As the hype around artificial intelligence (AI) is ramping up, businesses have started to look for ways to put this technology to work to improve their business results. But for now, the implementation cost and lack of understanding have been major barriers to adoption.
There is much confusion in the business and marketing world around AI technology and the terminology used to describe it. Terms like machine learning, deep learning, and cognitive computing are often used interchangeably, although there are slight differences among them. In reality, AI is applied math and statistics.
Although businesses are beginning to implement AI technologies, many business owners and executives still think of AI in many different ways. In its most broadly understood definition, AI involves the ability of machines to emulate human reasoning, human thinking, and decision-making. And when advanced natural language platform Narrative Science asked US business executives how they define AI, 31% said it is “technology that thinks and acts like humans.” Other conceptions included “technology that can learn to do things better over time,” “technology that can understand language” and “technology that can answer questions for me.”
Machine learning can be defined as a form of AI that gives computers the ability to learn and adapt based on large amounts of incoming data or signals, and then apply algorithms to them to identify trends or common occurrences. This allows computers to predict or identify insights or common responses to topics so one can better learn the likelihood of that occurring again.
Getting Ready For AI
As AI becomes more widespread, a larger number of enterprise companies and small businesses are looking for ways to acquire AI and put it to use to achieve better business results. Some companies are using in-house R&D to develop AI/machine learning capabilities, others are employing consultants, participating in innovation hubs and incubators, and even pursue mergers and acquisitions to obtain the technology.
AI is being tapped for a growing array of core business functions, including predicting market and customer behavior, automating repetitive tasks and providing alerts when things go wrong. When Salesforce Research, in December of last year, surveyed 300 small-to-medium-sized businesses (SMB’s) that were using or exploring AI to automate businesses functions, 36% said they intend to use it for predictive marketing, one-third (33%) was planning to use it to automate email marketing, another one-third (30%) was considering to automate recommendations for customers. If given the option, 20% of SMB owners said they would likely replace a portion of their staff with robots.
Another survey, by Narrative Science, among companies in the US that were using AI, revealed that nearly one-third (32%) of the survey participants were using AI for voice recognition and response solutions, 24% for machine learning and 15% for virtual personal assistants.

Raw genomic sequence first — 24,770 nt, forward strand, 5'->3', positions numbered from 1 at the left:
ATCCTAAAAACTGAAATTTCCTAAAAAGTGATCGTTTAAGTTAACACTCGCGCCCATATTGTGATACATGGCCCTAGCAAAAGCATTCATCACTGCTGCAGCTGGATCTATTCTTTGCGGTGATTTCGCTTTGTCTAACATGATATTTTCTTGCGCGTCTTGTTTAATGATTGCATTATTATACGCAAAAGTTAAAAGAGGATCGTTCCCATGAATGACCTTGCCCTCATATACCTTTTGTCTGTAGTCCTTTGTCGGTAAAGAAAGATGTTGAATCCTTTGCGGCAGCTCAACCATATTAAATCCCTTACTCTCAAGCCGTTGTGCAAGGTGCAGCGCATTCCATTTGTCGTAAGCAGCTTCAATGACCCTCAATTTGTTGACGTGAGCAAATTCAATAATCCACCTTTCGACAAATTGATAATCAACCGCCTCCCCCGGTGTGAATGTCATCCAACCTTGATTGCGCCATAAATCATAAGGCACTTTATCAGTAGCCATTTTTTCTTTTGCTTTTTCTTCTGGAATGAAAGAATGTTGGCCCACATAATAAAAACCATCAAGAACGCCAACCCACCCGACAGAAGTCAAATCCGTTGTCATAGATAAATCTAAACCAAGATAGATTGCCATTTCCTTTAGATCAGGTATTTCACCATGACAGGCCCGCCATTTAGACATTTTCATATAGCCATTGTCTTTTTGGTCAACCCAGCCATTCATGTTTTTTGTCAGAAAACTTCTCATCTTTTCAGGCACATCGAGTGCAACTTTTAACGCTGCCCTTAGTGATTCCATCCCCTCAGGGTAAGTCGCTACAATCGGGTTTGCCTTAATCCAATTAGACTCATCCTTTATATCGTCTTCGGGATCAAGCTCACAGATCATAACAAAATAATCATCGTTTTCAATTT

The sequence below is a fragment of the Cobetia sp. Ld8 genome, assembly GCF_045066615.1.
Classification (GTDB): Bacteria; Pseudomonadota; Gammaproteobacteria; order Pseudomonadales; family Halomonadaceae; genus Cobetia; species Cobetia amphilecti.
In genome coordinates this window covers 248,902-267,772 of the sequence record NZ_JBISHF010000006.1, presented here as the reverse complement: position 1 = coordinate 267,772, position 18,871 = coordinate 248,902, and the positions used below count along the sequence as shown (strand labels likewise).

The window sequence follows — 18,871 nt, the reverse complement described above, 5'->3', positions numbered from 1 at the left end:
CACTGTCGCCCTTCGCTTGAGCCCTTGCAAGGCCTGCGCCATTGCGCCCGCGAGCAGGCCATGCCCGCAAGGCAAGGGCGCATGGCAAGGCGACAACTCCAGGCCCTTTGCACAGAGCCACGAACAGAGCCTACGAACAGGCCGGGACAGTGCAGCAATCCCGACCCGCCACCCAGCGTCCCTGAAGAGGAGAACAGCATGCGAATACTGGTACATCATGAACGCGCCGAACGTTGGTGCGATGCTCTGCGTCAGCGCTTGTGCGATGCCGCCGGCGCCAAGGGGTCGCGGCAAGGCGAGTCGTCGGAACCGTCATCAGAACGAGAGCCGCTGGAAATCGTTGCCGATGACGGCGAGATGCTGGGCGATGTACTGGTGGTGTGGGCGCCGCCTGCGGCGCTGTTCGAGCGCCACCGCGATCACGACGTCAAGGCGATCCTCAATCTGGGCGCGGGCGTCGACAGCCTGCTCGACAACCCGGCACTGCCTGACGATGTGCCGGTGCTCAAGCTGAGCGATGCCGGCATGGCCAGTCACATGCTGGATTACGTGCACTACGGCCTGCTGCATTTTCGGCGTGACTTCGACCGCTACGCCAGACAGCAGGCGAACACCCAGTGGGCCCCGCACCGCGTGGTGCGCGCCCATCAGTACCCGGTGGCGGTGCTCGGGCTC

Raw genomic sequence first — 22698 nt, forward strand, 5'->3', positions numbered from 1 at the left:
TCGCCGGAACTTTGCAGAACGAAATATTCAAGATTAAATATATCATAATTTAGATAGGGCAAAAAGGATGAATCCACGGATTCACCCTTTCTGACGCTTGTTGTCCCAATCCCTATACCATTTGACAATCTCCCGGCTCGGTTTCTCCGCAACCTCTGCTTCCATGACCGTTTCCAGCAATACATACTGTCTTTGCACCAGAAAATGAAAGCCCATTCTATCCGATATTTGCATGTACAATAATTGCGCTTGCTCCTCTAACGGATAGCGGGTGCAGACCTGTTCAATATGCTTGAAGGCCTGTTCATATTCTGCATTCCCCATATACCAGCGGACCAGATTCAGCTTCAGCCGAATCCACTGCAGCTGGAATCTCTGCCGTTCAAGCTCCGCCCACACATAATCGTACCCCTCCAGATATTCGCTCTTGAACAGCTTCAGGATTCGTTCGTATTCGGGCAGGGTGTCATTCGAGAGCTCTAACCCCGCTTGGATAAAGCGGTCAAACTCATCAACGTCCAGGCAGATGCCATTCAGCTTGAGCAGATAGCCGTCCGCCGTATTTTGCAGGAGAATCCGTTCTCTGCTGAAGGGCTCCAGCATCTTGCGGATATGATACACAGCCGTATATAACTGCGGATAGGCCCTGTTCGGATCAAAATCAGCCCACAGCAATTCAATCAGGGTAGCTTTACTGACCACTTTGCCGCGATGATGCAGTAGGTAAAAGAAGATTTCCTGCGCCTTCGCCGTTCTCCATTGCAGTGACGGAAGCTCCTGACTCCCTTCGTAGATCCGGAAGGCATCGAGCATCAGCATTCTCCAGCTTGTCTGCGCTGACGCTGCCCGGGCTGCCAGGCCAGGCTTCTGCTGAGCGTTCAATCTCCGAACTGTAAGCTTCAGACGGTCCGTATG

Benefits Of AI
The core promises of AI-driven business solutions and tools are very valuable to enterprise businesses and SMB’s. The key is finding the areas were the implementation of AI-driven solutions can be justified. The benefits of AI-driven marketing are very attractive to marketers, according to a recent report by Forrester Consulting titled: “AI: The Next Generation Of Marketing”. The report data revealed that 94% of marketers who participated in the survey said that a tool that provides continuous, autonomous optimization across channels would be appealing to them. 91% said a tool that enables their teams to review, analyze, and act upon customer and marketing data in a continuous and real-time fashion would be valuable for their organization. Furthermore, 88% said that reducing the time spent on preparing reports and analysis, thereby granting more time for strategy and focusing on customer interactions, would be valuable.
Barriers To AI Adoption
But for many SMB’s (61%), participating in the Salesforce Research survey, AI is a cutting-edge technology currently not on the radar for serious implementation. While nearly one in five SMB’s is interested or actively exploring artificial intelligence, only 6% said there are actively using AI tools to automate business processes.
Participants in the more marketing-focused Forrester Consulting survey also had reservations about adopting AI-driven marketing. Their concerns ranged from cost, technology selection and integration challenges to not knowing enough about how AI works to make an informed decision.
One of the major barriers standing in the way of AI-driven marketing adoption is the perception of what AI-driven marketing really is and what it isn’t. For instance, 40% of marketers participating in the Forrester Consulting survey said they thought they were already using AI-driven marketing as part of the Ad Exchange and DSP platforms they are using for media buying.
Participants in the Forrester Consulting survey also expressed concerns about a number aspects regarding AI-driven marketing tools, ranging from customer privacy (67% said it was a concern) to a lack of transparency (62%). 59% said they would be held back by the technological complexity involved, and 58% were concerned that adopting an AI-driven solution would lead to a loss of control over marketing decisions and strategy.